Value Line Asset Allocation
is another fund that made money in the downturn of 2000. The fund's stock allocation has gone as low as 40% and as high as 100%. Portfolio manager Steve Grant uses a model that takes into consideration the valuation of stocks and the direction of share prices. His ideal stocks would be cheap and heading higher.
During the past five years, Value Line has returned 10.04% annually and outdone 96% of its competitors in the moderate allocation category.
Currently, Value Line has 75% of its assets in stocks. "We are positive on stocks, but not as super bullish as we were a few years ago," says portfolio manager Steve Grant.
Some funds regularly sell stocks and shift to cash. The managers say that they are not making market forecasts. Rather the funds hold cash because there are not enough bargain stocks available. Such funds may not be true market timers, but several managers in the group have long achieved top records by holding big cash stakes in downturns.
The cash position in
has varied from 20% to 55% of the fund's assets. A big cash stake helped the fund return 3.59% in 2000. During the first six months of 2008, FPA returned 2.97%, a smart showing in a period when the S&P 500 lost 11.96%. The fund returned 9.58% annually during the past decade and outdid 97% of competitors in the moderate allocation category.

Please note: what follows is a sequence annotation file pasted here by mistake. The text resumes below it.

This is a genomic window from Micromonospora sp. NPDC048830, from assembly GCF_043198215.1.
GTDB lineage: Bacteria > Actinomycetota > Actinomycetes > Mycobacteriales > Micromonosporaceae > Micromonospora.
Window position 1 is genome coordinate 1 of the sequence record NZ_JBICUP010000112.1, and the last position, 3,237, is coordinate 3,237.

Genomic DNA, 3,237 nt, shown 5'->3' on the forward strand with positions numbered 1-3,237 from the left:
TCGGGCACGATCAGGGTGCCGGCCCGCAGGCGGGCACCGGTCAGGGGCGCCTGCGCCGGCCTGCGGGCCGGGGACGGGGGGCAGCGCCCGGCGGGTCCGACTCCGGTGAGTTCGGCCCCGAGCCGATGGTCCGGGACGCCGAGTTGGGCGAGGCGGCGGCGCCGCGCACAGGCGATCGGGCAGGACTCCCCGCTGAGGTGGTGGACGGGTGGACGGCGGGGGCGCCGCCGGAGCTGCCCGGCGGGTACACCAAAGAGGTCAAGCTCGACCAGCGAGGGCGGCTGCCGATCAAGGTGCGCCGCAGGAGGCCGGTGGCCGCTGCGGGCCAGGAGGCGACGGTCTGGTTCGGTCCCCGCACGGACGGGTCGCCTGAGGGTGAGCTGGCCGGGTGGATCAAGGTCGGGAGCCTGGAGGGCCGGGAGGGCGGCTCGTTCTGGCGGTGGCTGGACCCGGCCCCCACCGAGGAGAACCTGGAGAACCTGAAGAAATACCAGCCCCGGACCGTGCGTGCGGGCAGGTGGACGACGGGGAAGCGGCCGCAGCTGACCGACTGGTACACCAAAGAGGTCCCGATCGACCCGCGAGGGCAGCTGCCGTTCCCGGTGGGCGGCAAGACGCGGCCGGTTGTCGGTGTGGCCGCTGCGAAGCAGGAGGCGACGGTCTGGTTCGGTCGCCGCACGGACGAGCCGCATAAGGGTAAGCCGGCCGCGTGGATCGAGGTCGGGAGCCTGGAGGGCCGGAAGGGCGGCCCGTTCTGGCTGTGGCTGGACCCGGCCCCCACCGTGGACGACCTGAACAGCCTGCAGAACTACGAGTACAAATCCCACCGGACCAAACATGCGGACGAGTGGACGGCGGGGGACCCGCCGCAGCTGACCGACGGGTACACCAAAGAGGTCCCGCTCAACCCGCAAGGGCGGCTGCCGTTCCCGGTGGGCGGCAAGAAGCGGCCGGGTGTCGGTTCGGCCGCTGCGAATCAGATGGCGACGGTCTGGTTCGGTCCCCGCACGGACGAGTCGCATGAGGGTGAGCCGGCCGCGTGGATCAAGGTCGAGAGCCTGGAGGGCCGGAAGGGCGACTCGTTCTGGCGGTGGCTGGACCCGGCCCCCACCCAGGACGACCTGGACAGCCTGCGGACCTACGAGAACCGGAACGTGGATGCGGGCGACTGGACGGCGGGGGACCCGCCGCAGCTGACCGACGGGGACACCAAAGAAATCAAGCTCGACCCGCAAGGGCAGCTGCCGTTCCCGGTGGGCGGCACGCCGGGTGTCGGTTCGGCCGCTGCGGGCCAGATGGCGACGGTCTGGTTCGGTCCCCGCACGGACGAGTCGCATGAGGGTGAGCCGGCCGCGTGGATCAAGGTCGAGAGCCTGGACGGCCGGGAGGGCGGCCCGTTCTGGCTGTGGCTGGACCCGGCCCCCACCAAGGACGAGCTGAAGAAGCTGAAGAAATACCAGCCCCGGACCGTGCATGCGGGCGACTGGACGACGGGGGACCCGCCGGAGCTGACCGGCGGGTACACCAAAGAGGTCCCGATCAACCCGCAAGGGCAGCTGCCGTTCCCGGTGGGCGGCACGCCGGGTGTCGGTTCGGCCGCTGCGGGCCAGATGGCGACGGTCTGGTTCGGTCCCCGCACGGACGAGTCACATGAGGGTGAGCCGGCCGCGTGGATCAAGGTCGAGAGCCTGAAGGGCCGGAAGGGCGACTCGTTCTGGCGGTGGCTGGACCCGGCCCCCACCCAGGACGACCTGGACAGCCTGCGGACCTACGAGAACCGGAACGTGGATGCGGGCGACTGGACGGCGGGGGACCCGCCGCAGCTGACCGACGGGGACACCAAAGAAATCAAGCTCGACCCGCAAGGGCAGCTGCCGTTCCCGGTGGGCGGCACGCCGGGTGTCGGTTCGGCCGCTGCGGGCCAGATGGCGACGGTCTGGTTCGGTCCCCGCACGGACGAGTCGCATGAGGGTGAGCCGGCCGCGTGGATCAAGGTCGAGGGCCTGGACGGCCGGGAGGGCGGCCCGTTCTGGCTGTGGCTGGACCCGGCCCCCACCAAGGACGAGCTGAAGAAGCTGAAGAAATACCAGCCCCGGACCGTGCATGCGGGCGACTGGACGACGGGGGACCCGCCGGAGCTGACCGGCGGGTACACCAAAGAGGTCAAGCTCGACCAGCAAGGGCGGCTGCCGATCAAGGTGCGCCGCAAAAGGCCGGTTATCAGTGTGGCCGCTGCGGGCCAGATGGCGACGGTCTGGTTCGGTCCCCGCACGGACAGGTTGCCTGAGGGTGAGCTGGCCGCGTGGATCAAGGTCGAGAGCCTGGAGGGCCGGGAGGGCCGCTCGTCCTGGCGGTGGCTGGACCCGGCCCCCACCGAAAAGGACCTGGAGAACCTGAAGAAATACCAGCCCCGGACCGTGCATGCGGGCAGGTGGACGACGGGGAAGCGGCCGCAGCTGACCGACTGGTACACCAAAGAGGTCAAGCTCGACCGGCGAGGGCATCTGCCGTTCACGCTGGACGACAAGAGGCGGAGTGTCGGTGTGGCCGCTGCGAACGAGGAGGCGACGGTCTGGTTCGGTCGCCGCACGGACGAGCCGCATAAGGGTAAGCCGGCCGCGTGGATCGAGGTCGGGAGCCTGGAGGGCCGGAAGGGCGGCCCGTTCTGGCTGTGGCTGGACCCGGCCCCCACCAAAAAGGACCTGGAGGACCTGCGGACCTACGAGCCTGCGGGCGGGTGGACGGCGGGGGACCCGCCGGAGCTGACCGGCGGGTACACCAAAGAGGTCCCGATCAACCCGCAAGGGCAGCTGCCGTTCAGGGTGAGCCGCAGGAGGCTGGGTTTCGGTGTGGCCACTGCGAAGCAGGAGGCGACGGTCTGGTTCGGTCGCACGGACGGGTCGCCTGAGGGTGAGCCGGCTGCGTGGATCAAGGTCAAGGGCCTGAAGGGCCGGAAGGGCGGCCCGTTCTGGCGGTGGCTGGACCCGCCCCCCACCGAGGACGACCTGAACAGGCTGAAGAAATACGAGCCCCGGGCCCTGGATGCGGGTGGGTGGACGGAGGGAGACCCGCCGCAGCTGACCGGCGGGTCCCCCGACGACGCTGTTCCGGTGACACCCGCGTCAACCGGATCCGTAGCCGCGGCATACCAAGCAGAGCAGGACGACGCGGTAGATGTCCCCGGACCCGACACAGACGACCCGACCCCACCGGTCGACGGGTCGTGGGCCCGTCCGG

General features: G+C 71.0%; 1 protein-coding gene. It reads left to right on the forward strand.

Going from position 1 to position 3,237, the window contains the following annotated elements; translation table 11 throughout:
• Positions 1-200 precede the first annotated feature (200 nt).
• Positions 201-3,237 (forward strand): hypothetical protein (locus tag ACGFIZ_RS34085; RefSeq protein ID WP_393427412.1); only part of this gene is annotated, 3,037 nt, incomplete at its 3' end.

Portfolio manager Steven Romick follows an unorthodox style, buying whatever assets seem most undervalued. Besides cash, he often holds a mix of stocks, convertibles, and high-yield bonds. Romick's aim is outdo the stock market while taking less risk. Most often he succeeds. Gloomy about the market outlook, Romick has been holding 35% of assets in cash.
Big cash positions have helped
avoid losses in downturns and return 8.23% annually for the past 10 years. The fund typically holds between 5% and 20% of assets in cash. Lately the figure has been around the high end of the range because the fund managers have been hard-pressed to find compelling bargains.
"Share prices have declined, but earnings prospects have also come down," says portfolio manager Shawn Tumulty.
A deep-value investor, Mutual Qualified seeks stocks that sell for only 60% of their fair value. Besides stocks and cash, Mutual Qualified also holds distressed debt, bonds of shaky companies.
During the bull market of recent years, the fund had trouble finding tempting distressed bonds. But with the markets now facing difficult prospects, the Mutual Qualified managers are confident that there will be plenty of opportunities for investors seeking attractive fixed-income investments.